The SMART Transportation Division Transportation Safety Team (TST) is comprised of 17 members of the SMART TD, each of whom is on call 24 hours a day to assist in determining the facts in rail-related accidents.
The team members are selected by the SMART Transportation Division president based upon their knowledge of operating rules and understanding of general railroad operations, train movements and dispatching. Each member receives extensive training from the National Transportation Safety Board.
When a major rail accident occurs, the TST coordinator immediately assigns one or more TST members, who immediately depart for the scene. The coordinator also notifies the UTU general chairpersons in the region and the respective state legislative director, as well the NTSB. TST members assist the NTSB in ascertaining factual data relating to the accident.
Transportation Safety Team members also assist NTSB investigators in locating crew members and others familiar with the territory where the accident occurred, as well as operating rules in force, the motive power, equipment and signal systems in use, and characteristics of track and rail operation.
When a serious rail accident occurs, and the NTSB launches an investigation, the team’s chairperson/coordinator assigns one or more TST members, who immediately depart for the scene. The chairperson/coordinator also notifies SMART TD general chairpersons in the region and the respective state legislative director.
The NTSB is a congressionally created fact-finding body, with no regulatory authority. SMART TD Transportation Safety Team members walk a very narrow line. Their role is to assist NTSB investigators as requested. Two of their toughest responsibilities are never to speculate and always to keep their lips sealed.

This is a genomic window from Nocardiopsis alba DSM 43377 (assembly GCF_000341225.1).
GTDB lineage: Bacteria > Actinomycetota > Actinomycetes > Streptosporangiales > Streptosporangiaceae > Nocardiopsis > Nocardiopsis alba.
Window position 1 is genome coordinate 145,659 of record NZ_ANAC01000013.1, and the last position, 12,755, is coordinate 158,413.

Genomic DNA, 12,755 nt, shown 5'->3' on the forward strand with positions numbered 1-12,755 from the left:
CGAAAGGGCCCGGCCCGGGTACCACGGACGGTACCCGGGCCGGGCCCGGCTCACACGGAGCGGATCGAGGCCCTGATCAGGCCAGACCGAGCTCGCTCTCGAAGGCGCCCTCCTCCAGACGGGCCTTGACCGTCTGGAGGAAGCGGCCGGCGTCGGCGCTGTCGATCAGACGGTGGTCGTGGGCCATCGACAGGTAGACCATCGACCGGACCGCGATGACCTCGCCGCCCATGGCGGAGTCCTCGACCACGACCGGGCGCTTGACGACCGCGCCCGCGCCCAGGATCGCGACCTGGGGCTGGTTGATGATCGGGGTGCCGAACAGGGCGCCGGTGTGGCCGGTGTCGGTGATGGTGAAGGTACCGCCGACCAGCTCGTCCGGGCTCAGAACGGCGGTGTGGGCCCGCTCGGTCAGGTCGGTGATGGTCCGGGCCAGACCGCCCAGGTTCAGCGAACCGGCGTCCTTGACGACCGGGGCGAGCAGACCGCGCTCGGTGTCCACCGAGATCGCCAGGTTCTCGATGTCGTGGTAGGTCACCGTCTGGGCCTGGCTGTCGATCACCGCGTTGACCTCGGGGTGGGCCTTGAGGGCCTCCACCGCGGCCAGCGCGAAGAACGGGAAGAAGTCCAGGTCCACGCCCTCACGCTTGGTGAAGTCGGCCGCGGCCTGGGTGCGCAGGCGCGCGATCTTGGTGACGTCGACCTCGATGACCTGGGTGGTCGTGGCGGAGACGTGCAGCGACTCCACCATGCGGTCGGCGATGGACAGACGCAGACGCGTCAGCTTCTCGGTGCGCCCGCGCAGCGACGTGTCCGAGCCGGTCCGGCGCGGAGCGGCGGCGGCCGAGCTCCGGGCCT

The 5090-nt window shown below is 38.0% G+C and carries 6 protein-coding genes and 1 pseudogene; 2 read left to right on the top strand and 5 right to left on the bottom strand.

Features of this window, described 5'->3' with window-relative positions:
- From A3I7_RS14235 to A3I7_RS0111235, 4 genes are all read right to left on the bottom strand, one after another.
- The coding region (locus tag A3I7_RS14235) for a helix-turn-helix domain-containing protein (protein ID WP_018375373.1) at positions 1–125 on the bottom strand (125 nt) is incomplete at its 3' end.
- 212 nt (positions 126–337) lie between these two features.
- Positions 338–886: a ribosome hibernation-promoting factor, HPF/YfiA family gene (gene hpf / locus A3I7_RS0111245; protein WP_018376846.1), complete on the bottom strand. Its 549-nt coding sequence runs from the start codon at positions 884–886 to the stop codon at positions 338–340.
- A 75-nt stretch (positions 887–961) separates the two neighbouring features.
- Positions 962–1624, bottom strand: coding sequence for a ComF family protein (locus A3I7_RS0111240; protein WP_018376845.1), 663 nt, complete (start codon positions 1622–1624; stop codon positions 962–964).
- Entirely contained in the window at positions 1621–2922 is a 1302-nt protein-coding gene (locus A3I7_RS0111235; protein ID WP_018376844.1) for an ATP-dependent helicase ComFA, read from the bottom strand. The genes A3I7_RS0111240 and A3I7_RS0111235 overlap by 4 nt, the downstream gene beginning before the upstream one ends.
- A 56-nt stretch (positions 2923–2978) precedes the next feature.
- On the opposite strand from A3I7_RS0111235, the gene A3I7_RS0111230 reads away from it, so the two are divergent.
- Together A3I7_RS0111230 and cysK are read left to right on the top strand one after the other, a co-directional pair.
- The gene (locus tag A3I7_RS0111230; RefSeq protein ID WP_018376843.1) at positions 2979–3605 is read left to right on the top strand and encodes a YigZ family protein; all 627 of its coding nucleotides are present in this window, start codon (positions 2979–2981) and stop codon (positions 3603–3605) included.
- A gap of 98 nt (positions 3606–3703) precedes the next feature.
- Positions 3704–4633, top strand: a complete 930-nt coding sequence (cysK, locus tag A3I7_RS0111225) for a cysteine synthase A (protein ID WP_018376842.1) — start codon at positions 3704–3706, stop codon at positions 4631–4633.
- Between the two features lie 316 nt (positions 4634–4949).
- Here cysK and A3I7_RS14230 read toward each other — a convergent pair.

From experience, NTSB investigators and safety team members know first-hand that with facts, the devil is in the details. Initial eyewitness reports often are incomplete or even incorrect. Even after the NTSB conducts exhaustive interviews with those involved and those who may have witnessed an accident, facts often are cloudy. Evidence must be collected and laboratory tests conducted.
It can be weeks and even months before the NTSB has enough evidence to reach a determination as to cause. When the NTSB does reach a determination as to the probable cause of an accident, it generally makes recommendations for new safety regulations and laws. In fact, 85 percent of NTSB recommendations result in new federal guidelines, regulations and laws.
The Transportation Safety Team also performs another important service of direct benefit to SMART members. A SMART member involved in an accident can demand that a safety team member or union officer be present during questioning to serve as a witness to what was said.
Transportation Safety Team members can also assist SMART members in ensuring that a SMART TD officer is present should railroad officials seek to question a SMART TD member – and that railroad officials not violate terms of the UTU/SMART TD contract with that carrier.
The Transportation Safety Team should not be confused with the four-person SMART TD Transportation Safety Task Force, which is chaired by Assistant Arizona State Legislative Director Greg Hynes. Its role is to craft, in conjunction with the FRA, an action plan to reduce rail-employee risk while on the job.